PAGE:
A Time To Remember….
A Time To Remember…
The Sequatchie River Valley holds a significant historical importance as it was originally part of the Cherokee lands. However, in 1805, the Cherokee relinquished control of the valley to the United States under the Treaty of Tellico. This marked a turning point in the region’s history.
During the late 18th century, explorers and hunters began to navigate the valley. One notable figure was Anthony Bledsoe, who played an instrumental role in discovering and exploring the area. Due to his contributions, Bledsoe County was established in 1807, with the town of Madison serving as its county seat.
However, after the conclusion of the War of 1812, Pikeville emerged as the new county seat, replacing Madison. This shift in administrative power led to the growth and development of Pikeville as it became a hub for trade and commerce.
Pikeville’s establishment in 1816 can be attributed to the generosity of Charles Love, a prominent settler in the Sequatchie region. Love donated the lands on which Pikeville was built, solidifying its place in the county. Interestingly, the exact origin of the town’s name remains a mystery, with some speculating that it honors the renowned explorer General Zebulon Pike.
Situated on the stage route connecting Knoxville to Huntsville, Alabama, Pikeville thrived as a center for trade and supply. Farmers from the surrounding areas flocked to Pikeville to sell their goods and obtain essential supplies. These economic activities further propelled the growth and prosperity of the town.
Today, Pikeville stands as the sole incorporated town in Bledsoe County, preserving its rich history and serving as a testament to the region’s past.
By the 1830s, Pikeville, Tennessee, was a thriving town with a population of 150. It boasted essential amenities such as a hotel, courthouse, and a United States Post Office. The town also had the Lafayette Academy, providing education to its residents. In terms of religious institutions, members of four denominations – Methodists, Baptists, Presbyterians, and Christians – came together to build a church in Pikeville during the 1850s.
As the Civil War approached in 1860, Pikeville’s population had slightly increased to 200. The town had two hotels to accommodate visitors. Several companies of Confederate soldiers originated from Pikeville and departed for war early on. However, Pikeville did not escape the conflict unscathed. In June 1863, Federal troops occupied the town, leaving its residents in a state of uncertainty.
In the aftermath of the war, Pikeville was focused on recovery during the 1870s. The St. Elmo Lodge was chartered, providing a place for social gatherings and events. Additionally, Peoples College was established, ensuring that education remained a priority for the town’s inhabitants.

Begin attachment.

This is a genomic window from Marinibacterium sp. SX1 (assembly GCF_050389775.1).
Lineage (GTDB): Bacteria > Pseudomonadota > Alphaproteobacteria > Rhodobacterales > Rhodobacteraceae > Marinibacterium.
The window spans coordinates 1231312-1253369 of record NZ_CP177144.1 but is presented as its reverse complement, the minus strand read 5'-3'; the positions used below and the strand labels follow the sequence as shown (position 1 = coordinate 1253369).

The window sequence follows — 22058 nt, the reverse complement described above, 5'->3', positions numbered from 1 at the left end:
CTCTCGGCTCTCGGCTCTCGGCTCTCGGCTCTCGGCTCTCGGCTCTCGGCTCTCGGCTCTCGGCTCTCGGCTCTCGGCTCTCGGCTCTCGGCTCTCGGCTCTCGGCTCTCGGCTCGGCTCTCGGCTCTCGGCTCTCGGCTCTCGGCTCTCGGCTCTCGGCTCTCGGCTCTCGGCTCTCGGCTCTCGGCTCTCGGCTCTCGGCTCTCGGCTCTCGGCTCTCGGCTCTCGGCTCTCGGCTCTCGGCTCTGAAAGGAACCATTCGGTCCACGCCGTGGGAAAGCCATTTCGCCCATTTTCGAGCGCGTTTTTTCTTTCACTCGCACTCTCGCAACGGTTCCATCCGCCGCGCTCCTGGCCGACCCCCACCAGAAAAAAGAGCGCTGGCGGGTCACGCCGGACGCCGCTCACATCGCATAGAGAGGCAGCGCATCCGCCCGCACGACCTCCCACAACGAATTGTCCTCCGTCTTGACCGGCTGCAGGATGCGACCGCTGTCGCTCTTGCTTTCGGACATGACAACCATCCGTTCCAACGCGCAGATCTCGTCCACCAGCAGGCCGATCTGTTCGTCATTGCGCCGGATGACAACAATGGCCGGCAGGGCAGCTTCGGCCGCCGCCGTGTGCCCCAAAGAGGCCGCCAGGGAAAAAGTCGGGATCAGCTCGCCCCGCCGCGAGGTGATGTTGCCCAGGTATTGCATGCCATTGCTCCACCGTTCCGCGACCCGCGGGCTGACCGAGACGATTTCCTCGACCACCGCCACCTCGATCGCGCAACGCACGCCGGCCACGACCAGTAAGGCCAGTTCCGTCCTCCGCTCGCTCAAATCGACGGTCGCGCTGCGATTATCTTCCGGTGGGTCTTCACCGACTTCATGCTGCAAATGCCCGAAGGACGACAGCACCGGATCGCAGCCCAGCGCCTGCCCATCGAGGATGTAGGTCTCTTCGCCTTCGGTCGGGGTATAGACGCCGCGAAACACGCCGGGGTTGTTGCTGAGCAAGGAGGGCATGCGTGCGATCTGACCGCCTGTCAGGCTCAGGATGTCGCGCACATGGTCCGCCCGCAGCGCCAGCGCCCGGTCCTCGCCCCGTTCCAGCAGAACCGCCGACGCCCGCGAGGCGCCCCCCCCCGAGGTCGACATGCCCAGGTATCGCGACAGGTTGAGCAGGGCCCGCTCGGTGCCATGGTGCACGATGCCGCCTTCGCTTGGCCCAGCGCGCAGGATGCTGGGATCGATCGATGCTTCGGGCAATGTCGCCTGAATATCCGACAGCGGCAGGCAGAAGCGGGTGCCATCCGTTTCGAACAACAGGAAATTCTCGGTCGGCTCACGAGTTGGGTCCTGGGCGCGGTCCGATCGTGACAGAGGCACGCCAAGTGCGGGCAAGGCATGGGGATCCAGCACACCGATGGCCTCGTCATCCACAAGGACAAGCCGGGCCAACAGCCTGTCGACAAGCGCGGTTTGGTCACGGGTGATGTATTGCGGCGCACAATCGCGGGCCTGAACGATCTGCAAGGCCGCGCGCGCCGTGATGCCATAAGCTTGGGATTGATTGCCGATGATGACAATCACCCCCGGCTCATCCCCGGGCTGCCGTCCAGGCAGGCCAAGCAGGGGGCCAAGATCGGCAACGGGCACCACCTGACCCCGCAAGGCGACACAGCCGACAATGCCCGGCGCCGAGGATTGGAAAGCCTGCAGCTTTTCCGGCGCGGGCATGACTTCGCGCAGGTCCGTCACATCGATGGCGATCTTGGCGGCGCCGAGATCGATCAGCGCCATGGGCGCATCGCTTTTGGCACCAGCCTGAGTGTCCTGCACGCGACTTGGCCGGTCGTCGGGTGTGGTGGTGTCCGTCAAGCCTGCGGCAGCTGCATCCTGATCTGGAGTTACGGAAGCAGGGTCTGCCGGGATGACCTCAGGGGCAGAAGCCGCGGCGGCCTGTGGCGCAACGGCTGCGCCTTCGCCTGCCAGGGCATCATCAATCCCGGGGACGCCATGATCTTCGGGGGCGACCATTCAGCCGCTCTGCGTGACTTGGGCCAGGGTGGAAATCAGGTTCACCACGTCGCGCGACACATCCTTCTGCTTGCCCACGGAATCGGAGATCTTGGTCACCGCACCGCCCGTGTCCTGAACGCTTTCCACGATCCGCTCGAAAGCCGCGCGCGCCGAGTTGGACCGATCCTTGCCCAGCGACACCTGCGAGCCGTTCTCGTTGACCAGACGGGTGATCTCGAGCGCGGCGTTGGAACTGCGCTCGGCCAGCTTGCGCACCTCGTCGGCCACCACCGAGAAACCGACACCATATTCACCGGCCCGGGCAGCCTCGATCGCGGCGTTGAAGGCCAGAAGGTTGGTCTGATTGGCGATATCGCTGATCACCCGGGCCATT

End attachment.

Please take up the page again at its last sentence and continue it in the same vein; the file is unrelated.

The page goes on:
The 1890s brought significant developments to Pikeville. The town became a crucial railroad terminal with the extension of the Nashville-Chattanooga-St. Louis Railroad. This connectivity opened up possibilities for trade and commerce. Telephones were also introduced to Pikeville during this time, improving communication within and beyond the town’s borders. Furthermore, Pikeville experienced the emergence of The Pikeville Banner, a weekly newspaper, as well as the establishment of The People and Citizens banks, providing financial services to its residents. These advancements signaled Pikeville’s progress and its transition into a more modern and interconnected community.
Joy Vincent Wigle (1890–1970), a combustion engineer from Michigan, made a significant impact on the small town of Pikeville. After meeting and marrying a local woman named Mattie Lawson, Wigle decided to settle down in Pikeville. He brought electricity to the town for the first time by electrifying the house he lived in on Poplar and Wiegle Streets, which was later named after him (despite being misspelled).
The town of Pikeville primarily relied on the Old Town Spring, located behind the historic Ross House, as its main water source until around 1920. However, thanks to Wigle’s efforts, electricity became a common feature in Pikeville. But this was not his only contribution to the community. Wigle also bottled Coca-Cola and crafted wrought iron railings, showcasing his versatility and entrepreneurial spirit.
Wigle’s engineering prowess resulted in two U.S. patents in 1931. He invented a coin selecting device (1,798,289) and a braking mechanism (1,814,535), which further solidified his reputation as an innovative mind. His dedication to education was evident as well, with both of his sons attending the engineering school at Vanderbilt University. His son Tom played a part in building U.S. Route 127, specifically the section near the county line that ascends the mountain. Tom worked on this project during one of his summer jobs while studying at Vanderbilt.
Upon his passing, Wigle was laid to rest alongside his wife in the family plot at Pikeville City Cemetery. His son Tom, who also passed away later, rests beside them. The impact of Wigle’s efforts can still be seen in Pikeville today. Thanks to him, electricity became a basic necessity, a new high school was built, and the town’s residents owned several automobiles, reflecting the progress and development that occurred under his influence.